accordance with paragraph 39 of IAS 39.
6. When equity instruments issued to a creditor to
extinguish all or part of a financial liability are
recognised initially, an entity shall measure them at
the fair value of the equity instruments issued, unless that
fair value cannot be reliably measured.
7. If the fair value of the equity instruments issued cannot
be reliably measured then the equity instruments shall be
measured to reflect the fair value of the financial liability
extinguished. In measuring the fair value of a financial
liability extinguished that includes a demand feature (eg. a
demand deposit), paragraph 47 of IFRS 13 is not applied.
9. The difference between the carrying amount of the
financial liability (or part of a financial liability)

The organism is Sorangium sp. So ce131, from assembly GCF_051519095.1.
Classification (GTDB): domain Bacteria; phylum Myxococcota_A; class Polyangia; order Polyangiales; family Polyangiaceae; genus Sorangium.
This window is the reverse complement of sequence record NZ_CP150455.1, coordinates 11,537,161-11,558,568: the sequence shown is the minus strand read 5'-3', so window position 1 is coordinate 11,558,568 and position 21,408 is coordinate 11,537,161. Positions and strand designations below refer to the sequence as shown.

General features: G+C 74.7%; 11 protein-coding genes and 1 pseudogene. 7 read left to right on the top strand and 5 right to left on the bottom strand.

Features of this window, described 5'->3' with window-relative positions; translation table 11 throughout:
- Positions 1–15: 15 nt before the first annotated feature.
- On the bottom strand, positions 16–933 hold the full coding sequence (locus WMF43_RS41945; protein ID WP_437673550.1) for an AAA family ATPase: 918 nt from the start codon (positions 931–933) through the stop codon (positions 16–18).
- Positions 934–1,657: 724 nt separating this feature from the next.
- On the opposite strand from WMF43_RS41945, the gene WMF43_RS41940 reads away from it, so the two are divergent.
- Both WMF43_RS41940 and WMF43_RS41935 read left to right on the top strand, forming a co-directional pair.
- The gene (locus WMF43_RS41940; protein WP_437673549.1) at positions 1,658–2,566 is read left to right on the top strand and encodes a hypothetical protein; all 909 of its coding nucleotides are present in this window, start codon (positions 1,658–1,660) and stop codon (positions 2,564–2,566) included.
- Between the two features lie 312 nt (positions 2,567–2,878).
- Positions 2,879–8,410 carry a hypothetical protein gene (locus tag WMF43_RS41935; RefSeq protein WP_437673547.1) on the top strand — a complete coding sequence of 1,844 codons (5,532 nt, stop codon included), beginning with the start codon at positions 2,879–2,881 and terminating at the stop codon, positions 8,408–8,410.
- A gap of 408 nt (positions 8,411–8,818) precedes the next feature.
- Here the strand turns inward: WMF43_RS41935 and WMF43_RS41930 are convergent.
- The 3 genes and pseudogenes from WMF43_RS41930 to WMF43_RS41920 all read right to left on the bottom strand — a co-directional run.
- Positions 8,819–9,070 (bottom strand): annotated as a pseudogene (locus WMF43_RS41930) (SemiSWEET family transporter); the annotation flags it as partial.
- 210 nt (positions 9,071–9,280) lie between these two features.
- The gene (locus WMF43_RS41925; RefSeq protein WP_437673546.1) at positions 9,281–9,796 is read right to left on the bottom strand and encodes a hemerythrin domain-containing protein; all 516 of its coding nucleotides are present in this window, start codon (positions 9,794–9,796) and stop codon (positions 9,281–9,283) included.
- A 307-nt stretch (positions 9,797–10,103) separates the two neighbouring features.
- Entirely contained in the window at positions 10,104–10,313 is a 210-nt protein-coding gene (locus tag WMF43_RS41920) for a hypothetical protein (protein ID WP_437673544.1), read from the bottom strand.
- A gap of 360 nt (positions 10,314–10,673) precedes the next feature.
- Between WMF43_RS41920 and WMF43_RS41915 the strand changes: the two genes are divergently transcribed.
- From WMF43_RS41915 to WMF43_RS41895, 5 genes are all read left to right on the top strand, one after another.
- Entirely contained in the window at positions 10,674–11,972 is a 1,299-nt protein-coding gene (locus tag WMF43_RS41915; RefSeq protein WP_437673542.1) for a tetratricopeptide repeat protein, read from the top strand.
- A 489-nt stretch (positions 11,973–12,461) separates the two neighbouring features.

extinguished, and the consideration paid, shall be
recognised in profit or loss, in accordance with
paragraph 41 of IAS 39. The equity instruments issued shall be
recognised initially and measured at the date the
financial liability (or part of that liability) is
11. An entity shall disclose a gain or loss
recognised in accordance with paragraphs 9 and 10 as a
separate line item in profit or loss or in the notes."
While both debt/equity swap and implicit haircut may cause
similar income recognition impact in the debtor P&L as a
result of fair value measurement of the new instrument (debt or
equity as the case may be) and the de-recognition of original
debt, in terms of ongoing level of indebtedness debt/equity
swap and implicit haircut produce different impacts.
Unlike in the case of the Implicit Haircut, from the
perspective of the debtor, income recognised under a
debt/equity swap has a definitive nature, as well as the
liability is definitively de-recognised.
Income realised under an implicit haircut has a temporary
nature, given that the face value of the liability is
maintained and the re-profiled debt will accrue back to its